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Trends in Lower Extremity Artery Disease Repair Incidence, Comorbidity, and Mortality: A Danish Nationwide Cohort Study, 1996-2018.

BACKGROUND: The prevalence of occlusive lower extremity artery disease (LEAD) is rising worldwide while European epidemiology data are scarce. We report incidence and mortality of LEAD repair in Denmark from 1996 through 2018, stratified on open aorto-iliac, open peripheral, and endovascular repair.

METHODS: A nationwide cohort study of prospective data from population-based Danish registers covering 1996 to 2018. Comorbidity was assessed by Charlson's Comorbidity Index (CCI). Incidence rate (IR) ratios and mortality rate ratios (MRR) were estimated by multivariable Poisson and Cox regression, respectively.

RESULTS: We identified 41,438 unique patients undergoing 46,236 incident first-time LEAD repairs by either aorto-iliac- (n=5213), peripheral surgery (n=18,665) or percutaneous transluminal angioplasty (PTA, n=22,358). From 1996 to 2018, the age- and sex-standardized IR for primary revascularization declined from 71.8 to 50.2 per 100,000 person-years (IRR, 0.70; 95% CI, 0.66-0.75). Following a 2.5-fold IR increase of PTA from 1996 to 2010, all three repair techniques showed a declining trend after 2010. The declining IR was driven by decreasing LEAD repair due to claudication, and by persons aged below 80 years, while the IR increased in persons aged above 80 years (p interaction<0.001). LEAD repair was more frequent in men (IRRfemale vs male , 0.78; 95% CI, 0.77-0.80), which was consistent over calendar time (p interaction=0.41). Crude mortality decreased following open/surgical repair, and increased following PTA, but all three techniques trended towards lower adjusted mortality comparing the start and the end of the study period (MRRaorto-iliac , 0.71; 95% CI, 0.54-0.93 vs MRRperipheral , 0.76; 95% CI, 0.69-0.83 vs MRRPTA , 0.96; 95% CI, 0.86-1.07). Increasing age and CCI, male sex, smoking, and care dependency associated with increased mortality.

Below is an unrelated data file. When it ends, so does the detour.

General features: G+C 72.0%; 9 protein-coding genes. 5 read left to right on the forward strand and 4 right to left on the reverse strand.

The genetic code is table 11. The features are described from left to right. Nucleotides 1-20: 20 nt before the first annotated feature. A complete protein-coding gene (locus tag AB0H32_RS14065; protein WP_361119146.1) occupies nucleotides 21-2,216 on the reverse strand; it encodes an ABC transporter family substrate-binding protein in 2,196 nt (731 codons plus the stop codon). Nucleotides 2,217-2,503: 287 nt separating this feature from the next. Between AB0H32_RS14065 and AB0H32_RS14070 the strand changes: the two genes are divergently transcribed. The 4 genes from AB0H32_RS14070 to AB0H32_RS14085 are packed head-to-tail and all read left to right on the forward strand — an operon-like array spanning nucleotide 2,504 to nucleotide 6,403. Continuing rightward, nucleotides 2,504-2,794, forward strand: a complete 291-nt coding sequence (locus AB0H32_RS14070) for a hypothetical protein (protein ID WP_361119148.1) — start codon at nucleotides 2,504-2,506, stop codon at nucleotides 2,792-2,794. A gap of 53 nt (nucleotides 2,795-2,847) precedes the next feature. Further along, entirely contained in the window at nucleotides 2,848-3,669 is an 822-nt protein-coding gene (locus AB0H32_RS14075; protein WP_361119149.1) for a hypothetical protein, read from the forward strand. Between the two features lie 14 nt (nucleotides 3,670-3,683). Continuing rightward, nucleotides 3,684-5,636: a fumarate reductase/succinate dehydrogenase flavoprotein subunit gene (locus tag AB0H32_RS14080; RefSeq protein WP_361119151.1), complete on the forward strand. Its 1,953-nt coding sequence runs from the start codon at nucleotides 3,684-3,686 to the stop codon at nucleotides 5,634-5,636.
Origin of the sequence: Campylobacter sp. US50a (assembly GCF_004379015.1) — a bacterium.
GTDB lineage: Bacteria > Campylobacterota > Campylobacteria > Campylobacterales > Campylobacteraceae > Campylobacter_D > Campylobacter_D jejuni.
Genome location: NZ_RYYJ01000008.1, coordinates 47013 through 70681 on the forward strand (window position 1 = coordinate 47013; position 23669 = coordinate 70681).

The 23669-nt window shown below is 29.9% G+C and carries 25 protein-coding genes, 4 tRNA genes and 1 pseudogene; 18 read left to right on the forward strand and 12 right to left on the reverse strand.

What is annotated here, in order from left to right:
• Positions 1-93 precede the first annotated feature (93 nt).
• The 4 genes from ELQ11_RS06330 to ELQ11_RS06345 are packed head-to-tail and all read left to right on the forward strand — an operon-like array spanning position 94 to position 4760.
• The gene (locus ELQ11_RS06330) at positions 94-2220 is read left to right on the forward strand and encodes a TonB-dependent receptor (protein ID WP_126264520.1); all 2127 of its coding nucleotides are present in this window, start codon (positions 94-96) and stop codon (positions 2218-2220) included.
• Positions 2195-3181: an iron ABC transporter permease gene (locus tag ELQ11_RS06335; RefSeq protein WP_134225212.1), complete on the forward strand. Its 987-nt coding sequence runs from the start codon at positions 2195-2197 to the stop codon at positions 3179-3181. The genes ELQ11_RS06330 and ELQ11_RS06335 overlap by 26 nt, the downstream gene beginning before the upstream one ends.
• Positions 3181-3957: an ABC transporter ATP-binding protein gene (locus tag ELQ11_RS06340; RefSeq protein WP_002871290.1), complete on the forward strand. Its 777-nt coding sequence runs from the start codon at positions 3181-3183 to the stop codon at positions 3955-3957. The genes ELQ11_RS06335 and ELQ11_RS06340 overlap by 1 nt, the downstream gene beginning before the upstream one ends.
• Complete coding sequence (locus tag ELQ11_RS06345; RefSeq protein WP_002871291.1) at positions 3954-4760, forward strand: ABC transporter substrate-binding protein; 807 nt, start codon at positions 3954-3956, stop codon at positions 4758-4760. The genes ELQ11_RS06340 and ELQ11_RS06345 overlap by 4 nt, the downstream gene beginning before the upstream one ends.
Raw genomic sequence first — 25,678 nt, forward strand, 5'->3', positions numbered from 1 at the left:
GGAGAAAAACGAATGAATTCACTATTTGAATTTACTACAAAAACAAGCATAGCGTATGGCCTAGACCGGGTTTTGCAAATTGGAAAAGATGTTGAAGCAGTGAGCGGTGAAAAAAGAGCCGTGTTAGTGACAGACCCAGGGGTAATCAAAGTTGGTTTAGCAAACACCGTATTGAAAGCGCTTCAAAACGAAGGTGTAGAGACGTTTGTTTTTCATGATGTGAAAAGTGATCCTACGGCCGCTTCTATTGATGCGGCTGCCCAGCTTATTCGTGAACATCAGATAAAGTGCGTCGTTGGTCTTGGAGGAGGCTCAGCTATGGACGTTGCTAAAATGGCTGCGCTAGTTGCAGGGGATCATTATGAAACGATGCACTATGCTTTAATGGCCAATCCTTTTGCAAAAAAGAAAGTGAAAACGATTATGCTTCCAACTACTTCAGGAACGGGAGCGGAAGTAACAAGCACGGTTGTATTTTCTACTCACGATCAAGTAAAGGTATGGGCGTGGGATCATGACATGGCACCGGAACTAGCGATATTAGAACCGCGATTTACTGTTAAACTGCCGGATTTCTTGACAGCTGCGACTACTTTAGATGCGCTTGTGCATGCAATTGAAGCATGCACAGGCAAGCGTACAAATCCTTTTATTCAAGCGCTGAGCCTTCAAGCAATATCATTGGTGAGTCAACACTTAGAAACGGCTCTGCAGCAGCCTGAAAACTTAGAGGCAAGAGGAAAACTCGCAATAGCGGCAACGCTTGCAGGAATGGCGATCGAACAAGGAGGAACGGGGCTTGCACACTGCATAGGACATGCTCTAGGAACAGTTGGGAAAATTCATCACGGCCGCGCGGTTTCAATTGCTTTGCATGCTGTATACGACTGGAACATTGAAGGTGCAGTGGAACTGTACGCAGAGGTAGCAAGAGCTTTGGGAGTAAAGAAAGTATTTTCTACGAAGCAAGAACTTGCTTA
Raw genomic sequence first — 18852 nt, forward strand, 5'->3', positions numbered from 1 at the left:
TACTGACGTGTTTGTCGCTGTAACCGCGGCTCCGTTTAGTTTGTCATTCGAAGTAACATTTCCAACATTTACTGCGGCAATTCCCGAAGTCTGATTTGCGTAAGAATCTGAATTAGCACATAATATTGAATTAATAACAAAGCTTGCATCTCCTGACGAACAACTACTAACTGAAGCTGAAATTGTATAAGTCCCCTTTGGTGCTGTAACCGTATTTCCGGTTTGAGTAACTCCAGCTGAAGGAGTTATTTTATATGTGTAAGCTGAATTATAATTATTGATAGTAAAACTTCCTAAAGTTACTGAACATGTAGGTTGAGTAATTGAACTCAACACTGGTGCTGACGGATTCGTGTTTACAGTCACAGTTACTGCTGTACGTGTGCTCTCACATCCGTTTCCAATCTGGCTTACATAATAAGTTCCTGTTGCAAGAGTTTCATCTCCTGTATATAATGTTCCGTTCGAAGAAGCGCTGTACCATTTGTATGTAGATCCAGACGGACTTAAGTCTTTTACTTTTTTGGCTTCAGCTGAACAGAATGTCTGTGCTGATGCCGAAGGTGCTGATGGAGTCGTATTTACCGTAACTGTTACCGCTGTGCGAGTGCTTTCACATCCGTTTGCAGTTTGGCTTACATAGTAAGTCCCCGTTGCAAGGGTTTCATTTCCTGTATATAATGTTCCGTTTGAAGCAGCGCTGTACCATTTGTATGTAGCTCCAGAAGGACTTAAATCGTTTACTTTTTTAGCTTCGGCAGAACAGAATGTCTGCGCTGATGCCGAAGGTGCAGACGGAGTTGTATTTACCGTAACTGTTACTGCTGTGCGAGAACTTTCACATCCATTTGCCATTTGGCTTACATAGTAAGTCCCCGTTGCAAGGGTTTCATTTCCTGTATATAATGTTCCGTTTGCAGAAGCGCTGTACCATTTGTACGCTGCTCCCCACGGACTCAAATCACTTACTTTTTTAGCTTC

CONCLUSION: The incidence rate of LEAD repair decreased in Denmark from 1996 to 2018, especially in persons younger than 80 years, and primarily due to reduced revascularization for claudication. Adjusted mortality rates decreased following open surgery, but seemed unaltered following PTA.

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